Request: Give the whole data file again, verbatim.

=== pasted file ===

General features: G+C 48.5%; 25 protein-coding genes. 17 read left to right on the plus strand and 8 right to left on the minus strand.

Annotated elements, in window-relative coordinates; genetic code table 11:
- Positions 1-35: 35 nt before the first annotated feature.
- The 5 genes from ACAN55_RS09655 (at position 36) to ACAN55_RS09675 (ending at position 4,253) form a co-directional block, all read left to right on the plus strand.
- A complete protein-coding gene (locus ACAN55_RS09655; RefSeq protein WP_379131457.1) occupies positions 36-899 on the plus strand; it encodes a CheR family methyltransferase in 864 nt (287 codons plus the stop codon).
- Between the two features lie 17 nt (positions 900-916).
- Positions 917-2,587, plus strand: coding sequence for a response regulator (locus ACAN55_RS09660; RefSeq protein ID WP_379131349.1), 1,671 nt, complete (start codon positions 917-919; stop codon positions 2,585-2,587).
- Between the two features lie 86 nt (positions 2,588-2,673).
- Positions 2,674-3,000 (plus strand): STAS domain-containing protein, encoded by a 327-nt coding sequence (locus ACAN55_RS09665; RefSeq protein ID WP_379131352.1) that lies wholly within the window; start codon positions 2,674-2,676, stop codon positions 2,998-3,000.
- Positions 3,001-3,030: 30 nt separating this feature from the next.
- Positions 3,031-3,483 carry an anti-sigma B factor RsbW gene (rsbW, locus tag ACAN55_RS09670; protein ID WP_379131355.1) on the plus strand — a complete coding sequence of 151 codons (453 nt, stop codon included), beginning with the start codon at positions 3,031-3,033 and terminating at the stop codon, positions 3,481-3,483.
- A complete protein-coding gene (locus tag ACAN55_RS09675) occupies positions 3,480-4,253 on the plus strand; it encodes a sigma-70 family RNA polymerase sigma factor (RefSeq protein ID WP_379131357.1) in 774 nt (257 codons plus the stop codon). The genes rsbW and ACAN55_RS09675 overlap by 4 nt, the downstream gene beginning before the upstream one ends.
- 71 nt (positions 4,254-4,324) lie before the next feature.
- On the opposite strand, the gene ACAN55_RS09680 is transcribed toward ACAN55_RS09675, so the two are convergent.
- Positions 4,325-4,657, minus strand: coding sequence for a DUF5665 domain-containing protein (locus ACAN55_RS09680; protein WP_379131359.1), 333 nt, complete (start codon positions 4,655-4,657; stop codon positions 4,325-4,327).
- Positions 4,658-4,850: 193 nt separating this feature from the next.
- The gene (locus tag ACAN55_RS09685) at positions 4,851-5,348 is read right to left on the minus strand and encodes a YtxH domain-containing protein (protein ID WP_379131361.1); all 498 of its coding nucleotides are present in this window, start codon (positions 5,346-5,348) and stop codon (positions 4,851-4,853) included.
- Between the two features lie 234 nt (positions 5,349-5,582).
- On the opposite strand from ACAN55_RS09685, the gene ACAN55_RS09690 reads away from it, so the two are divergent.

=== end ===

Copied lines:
General features: G+C 48.5%; 25 protein-coding genes. 17 read left to right on the plus strand and 8 right to left on the minus strand.

Annotated elements, in window-relative coordinates; genetic code table 11:
- Positions 1-35: 35 nt before the first annotated feature.
- The 5 genes from ACAN55_RS09655 (at position 36) to ACAN55_RS09675 (ending at position 4,253) form a co-directional block, all read left to right on the plus strand.
- A complete protein-coding gene (locus ACAN55_RS09655; RefSeq protein WP_379131457.1) occupies positions 36-899 on the plus strand; it encodes a CheR family methyltransferase in 864 nt (287 codons plus the stop codon).
- Between the two features lie 17 nt (positions 900-916).
- Positions 917-2,587, plus strand: coding sequence for a response regulator (locus ACAN55_RS09660; RefSeq protein ID WP_379131349.1), 1,671 nt, complete (start codon positions 917-919; stop codon positions 2,585-2,587).
- Between the two features lie 86 nt (positions 2,588-2,673).
- Positions 2,674-3,000 (plus strand): STAS domain-containing protein, encoded by a 327-nt coding sequence (locus ACAN55_RS09665; RefSeq protein ID WP_379131352.1) that lies wholly within the window; start codon positions 2,674-2,676, stop codon positions 2,998-3,000.
- Positions 3,001-3,030: 30 nt separating this feature from the next.
- Positions 3,031-3,483 carry an anti-sigma B factor RsbW gene (rsbW, locus tag ACAN55_RS09670; protein ID WP_379131355.1) on the plus strand — a complete coding sequence of 151 codons (453 nt, stop codon included), beginning with the start codon at positions 3,031-3,033 and terminating at the stop codon, positions 3,481-3,483.
- A complete protein-coding gene (locus tag ACAN55_RS09675) occupies positions 3,480-4,253 on the plus strand; it encodes a sigma-70 family RNA polymerase sigma factor (RefSeq protein ID WP_379131357.1) in 774 nt (257 codons plus the stop codon). The genes rsbW and ACAN55_RS09675 overlap by 4 nt, the downstream gene beginning before the upstream one ends.
- 71 nt (positions 4,254-4,324) lie before the next feature.
- On the opposite strand, the gene ACAN55_RS09680 is transcribed toward ACAN55_RS09675, so the two are convergent.
- Positions 4,325-4,657, minus strand: coding sequence for a DUF5665 domain-containing protein (locus ACAN55_RS09680; protein WP_379131359.1), 333 nt, complete (start codon positions 4,655-4,657; stop codon positions 4,325-4,327).
- Positions 4,658-4,850: 193 nt separating this feature from the next.
- The gene (locus tag ACAN55_RS09685) at positions 4,851-5,348 is read right to left on the minus strand and encodes a YtxH domain-containing protein (protein ID WP_379131361.1); all 498 of its coding nucleotides are present in this window, start codon (positions 5,346-5,348) and stop codon (positions 4,851-4,853) included.
- Between the two features lie 234 nt (positions 5,349-5,582).
- On the opposite strand from ACAN55_RS09685, the gene ACAN55_RS09690 reads away from it, so the two are divergent.